So what does this have to do with worthiness? To go back to the story from Revelation again, only Christ is worthy to open the scroll because only Jesus was given the vocation of Savior. Our vocations are different, but our worthiness is still found in them. To walk in a manner worthy of the Lord is to walk in our vocations. To be fully pleasing to God and bearing fruit in every good work is to live in the callings God has given us. Don’t try to figure out which specific job God wants you to have. Simply use the talents and abilities he has given you to serve others. The same is true for finding your soul-mate. Don’t wait for that one single person God has prepared for you from eternity. He has never promised that. Instead, find someone you can love, and then love that person. Sacrifice your wants and desires and devote yourself to them. Love them with the sacrificial love of Christ. Forgive them at all costs. Remain faithful to them in body and spirit. In these things we find a life worthy of the Lord.
Certainly living in our vocations is not easy. That’s why Paul prays that the Colossians would be “strengthened with all power…for endurance and patience.” The temptation is always there to look at someone else’s vocation, to look at someone else’s life, to look at someone else’s spouse, or children, or car, or career and desire them for ourselves. We know firsthand the struggles of our own lives, but see only the outside layers of the lives around us. We might think we would be better off somewhere else, but we are called to endurance and patience. This is our worthiness before the Lord, bearing fruit by doing every good work he has built into our vocations. Increasing in knowledge of him through continued study of his Word, through which he shows us our sin and our salvation. Living in the gift of baptism by having our sins forgiven in the stead and by the command of our Lord Jesus Christ. Feasting on the body and blood of Jesus for the forgiveness of our sins and the strengthening of our souls. And then stepping out into the vocations we have been given to love and serve God by loving and serving the people he puts in our lives.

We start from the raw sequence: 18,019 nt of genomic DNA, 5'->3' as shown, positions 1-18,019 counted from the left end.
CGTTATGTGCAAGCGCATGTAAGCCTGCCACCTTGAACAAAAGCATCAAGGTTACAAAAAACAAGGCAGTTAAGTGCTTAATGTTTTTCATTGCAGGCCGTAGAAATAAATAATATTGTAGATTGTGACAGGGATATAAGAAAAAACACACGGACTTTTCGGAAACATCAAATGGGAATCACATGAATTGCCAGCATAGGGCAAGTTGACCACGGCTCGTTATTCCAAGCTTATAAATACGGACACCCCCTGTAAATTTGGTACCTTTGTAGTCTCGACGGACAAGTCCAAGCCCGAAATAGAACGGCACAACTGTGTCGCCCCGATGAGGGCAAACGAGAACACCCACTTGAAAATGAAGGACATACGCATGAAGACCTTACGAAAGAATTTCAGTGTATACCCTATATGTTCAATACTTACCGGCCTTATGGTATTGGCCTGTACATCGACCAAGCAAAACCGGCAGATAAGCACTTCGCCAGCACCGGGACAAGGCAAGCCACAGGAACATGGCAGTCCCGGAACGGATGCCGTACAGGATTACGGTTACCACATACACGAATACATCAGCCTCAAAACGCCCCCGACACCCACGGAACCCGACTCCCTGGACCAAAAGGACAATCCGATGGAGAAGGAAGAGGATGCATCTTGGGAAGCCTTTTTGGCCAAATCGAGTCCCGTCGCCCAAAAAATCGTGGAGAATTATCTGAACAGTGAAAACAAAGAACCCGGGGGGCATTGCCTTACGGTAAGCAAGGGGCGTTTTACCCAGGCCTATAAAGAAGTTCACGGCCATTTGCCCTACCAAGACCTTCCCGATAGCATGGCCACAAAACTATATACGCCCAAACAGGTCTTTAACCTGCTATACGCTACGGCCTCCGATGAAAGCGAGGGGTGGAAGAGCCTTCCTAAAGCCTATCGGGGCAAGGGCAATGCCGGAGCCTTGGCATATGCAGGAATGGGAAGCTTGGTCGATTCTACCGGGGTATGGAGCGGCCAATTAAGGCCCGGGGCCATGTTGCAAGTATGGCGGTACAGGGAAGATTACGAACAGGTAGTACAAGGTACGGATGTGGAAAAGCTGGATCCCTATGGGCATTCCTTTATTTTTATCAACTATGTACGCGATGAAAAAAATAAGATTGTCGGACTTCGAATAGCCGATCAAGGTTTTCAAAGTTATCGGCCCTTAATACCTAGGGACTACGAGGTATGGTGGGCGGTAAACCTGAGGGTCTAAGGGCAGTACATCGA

And so with the Apostle Paul, my prayer for us is that we may be filled with the knowledge of God’s will for our salvation in all spiritual wisdom and understanding, so as to walk in a manner worthy of the Lord, fully pleasing to him, bearing fruit in every good work of our vocations and increasing in the knowledge of God. May we be strengthened for this task with the power of God given through his Word and Sacraments, to give us endurance and patience with joy, as we give thanks to the Father who has qualified us through his forgiveness to share in the inheritance of the saints in light. For he has delivered us from the domain of darkness and transferred us to the kingdom of his beloved Son, in whom we have redemption, the forgiveness of sins. In this is our worthiness before him.
 Revelation 4-5
 Colossians 1:10
 Colossians 1:9
 1 Timothy 2:4
 1 Corinthians 10:23
 Ephesians 2:10
 Colossians 1:11